Coos Bay in Coos County, Oregon — The American West (Northwest)
Steam Engine No. 104
The Coos Bay Lumber Co. purchased this 73-ton, 2-8-2 Mikado-type steam locomotive in 1922 from Baldwin Locomotive Works in Philadelphia, Penn. Engine No. 104 pulled log trains – sometimes as many as 100 cars – from the Powers and Fairview areas of Coos County from 1923 to 1954. In 1956 it was sold to Georgia-Pacific and moved to Toledo, Ore. It remained on standby duty until 1960, when it was donated to the Coos County Historical Society. It was displayed outside their North Bend museum until 1999, when it was turned over to the Oregon Coast Historical Railway. It was moved to Coos Bay in 2001.
Erected by Oregon Coast Historical Railway.
Location. 43° 21.709′ N, 124° 12.719′ W. Marker is in Coos Bay, Oregon, in Coos County. Marker is on Oregon Coast Highway (U.S. 101) north of Hall Avenue, on the right when traveling north. Marker is mounted on subject locomotive, within the Oregon Coast Historical Railway yard. Touch for map. Marker is at or near this postal address: 800 South 1st Street, Coos Bay OR 97420, United States of America. Touch for directions.
Other nearby markers. At least 8 other markers are within walking distance of Caboose No. 1134 (a few steps from this marker); Caboose No. 11269 (a few steps from this marker); Transportation (approx. 0.4 miles away); a different marker also named Transportation (approx. 0.4 miles away); a different marker also named Transportation (approx. 0.4 miles away); The Changing Waterfront (approx. 0.4 miles away); a different marker also named The Changing Waterfront (approx. 0.4 miles away); a different marker also named The Changing Waterfront (approx. 0.4 miles away). Touch for a list and map of all markers in Coos Bay.
Also see . . .
1. Coos Bay Lumber Company #104 Locomotive.
By the time the locomotive was retired in 1954, it was the last steam engine in use in the local woods, pulling cars from the mountain town of Powers to the company's McCormack log dump on Isthmus Slough, a few miles from their Coos Bay mill. It also hauled logs from Fairview to Coquille and then on to Coos Bay. An average train was 40 to 50 cars, but when crossing what trainmen called Overland, the section between Coquille Valley and the head of Isthmus Slough, the increased grade required that half the train be sidetracked. After the first half was taken over, the engine returned for the remaining cars. In areas where steep grades were not an issue, it wasn't unusual for the locomotive to pull as many as 100 fully-loaded flatcars. (Submitted on February 3, 2018, by Cosmos Mariner of Cape Canaveral, Florida.)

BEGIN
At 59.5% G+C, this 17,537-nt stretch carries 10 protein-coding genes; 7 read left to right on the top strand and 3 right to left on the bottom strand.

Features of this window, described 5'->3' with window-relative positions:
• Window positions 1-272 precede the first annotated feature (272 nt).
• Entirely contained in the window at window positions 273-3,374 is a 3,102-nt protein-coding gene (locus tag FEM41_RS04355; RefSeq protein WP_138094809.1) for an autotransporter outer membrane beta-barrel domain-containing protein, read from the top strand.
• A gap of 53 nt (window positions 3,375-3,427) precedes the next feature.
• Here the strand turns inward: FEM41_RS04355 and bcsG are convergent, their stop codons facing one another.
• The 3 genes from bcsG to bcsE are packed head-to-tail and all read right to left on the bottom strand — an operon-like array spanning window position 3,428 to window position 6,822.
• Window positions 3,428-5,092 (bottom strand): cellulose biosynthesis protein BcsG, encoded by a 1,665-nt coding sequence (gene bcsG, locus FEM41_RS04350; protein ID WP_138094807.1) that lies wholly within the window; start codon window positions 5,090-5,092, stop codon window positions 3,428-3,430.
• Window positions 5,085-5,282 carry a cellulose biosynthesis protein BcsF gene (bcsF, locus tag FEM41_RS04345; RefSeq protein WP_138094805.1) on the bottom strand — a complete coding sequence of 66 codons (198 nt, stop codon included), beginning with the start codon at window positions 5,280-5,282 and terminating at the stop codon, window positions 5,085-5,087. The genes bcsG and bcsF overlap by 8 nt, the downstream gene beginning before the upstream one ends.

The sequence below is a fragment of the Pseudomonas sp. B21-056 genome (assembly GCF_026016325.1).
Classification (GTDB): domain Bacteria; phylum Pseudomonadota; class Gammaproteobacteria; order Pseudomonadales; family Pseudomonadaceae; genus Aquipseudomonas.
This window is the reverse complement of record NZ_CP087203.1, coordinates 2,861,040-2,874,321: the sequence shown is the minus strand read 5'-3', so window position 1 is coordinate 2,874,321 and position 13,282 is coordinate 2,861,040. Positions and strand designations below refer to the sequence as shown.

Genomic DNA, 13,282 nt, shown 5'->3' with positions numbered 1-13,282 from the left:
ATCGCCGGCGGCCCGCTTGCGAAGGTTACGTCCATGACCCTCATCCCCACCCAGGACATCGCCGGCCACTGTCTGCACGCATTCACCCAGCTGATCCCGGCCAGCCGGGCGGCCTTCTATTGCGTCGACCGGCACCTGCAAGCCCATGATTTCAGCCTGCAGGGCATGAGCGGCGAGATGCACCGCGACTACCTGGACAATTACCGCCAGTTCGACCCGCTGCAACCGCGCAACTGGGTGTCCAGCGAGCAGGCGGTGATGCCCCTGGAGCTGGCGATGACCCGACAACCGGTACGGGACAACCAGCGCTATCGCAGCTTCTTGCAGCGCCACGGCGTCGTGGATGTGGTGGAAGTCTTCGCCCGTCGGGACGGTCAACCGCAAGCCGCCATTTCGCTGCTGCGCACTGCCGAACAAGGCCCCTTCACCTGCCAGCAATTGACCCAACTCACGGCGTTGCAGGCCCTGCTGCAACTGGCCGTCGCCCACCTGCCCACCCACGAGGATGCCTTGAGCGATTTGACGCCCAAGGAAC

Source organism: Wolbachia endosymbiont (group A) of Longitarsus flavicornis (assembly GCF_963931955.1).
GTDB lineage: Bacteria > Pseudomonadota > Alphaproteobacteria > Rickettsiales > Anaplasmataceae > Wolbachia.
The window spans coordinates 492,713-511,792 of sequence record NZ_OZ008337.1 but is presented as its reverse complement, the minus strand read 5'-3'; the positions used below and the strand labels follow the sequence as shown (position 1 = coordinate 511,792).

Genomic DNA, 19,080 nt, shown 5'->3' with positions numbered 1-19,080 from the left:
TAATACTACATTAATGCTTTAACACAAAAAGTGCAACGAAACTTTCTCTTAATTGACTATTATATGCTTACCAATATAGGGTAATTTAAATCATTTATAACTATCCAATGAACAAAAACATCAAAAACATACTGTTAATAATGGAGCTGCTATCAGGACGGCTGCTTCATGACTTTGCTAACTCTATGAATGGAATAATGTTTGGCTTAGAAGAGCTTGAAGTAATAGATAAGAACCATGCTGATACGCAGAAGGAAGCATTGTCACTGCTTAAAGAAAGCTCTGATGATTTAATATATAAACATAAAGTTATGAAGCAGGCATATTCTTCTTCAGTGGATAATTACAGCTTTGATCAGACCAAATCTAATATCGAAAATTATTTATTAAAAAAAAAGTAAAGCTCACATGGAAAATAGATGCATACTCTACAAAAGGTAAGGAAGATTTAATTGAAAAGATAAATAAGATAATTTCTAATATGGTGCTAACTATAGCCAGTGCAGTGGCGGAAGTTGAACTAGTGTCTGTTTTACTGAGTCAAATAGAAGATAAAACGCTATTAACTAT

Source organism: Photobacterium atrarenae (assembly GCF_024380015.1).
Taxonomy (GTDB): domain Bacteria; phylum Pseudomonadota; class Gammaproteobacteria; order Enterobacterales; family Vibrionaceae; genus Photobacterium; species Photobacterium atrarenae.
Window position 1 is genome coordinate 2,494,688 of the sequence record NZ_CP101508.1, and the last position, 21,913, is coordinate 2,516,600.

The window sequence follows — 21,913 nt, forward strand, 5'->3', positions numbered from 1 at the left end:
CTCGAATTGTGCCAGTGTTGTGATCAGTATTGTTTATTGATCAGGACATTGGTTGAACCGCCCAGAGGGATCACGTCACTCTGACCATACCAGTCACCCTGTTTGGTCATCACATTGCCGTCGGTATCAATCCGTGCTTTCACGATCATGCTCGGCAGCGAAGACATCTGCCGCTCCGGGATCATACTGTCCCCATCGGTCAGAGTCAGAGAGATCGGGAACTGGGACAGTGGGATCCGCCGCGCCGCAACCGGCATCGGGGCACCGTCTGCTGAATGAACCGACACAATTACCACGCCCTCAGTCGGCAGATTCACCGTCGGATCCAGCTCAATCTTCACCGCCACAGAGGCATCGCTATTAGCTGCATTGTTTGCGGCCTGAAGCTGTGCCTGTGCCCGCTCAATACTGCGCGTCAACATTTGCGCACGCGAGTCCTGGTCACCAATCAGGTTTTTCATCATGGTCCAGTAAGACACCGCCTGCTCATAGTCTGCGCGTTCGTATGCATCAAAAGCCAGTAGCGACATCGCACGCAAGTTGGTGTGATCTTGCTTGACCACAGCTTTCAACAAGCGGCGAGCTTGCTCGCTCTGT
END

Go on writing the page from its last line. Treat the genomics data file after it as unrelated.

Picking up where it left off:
2. Baldwin Locomotive Works.
The Baldwin Locomotive Works was an American builder of railroad locomotives, located in Pennsylvania. Although the company was very successful as the largest producer of steam locomotives, its transition to the production of diesels was far less so. When the early demand for diesel locomotives to replace steam tapered off, Baldwin could not compete in the marketplace. It stopped producing locomotives in 1956 and went out of business in 1972, having produced over 70,000 locomotives, the vast majority powered by steam. (Submitted on February 3, 2018, by Cosmos Mariner of Cape Canaveral, Florida.)
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Credits. This page was last revised on February 4, 2018. This page originally submitted on February 3, 2018, by Cosmos Mariner of Cape Canaveral, Florida. This page has been viewed 129 times since then and 9 times this year. Photos: 1, 2, 3, 4, 5, 6. submitted on February 3, 2018, by Cosmos Mariner of Cape Canaveral, Florida. • Andrew Ruppenstein was the editor who published this page.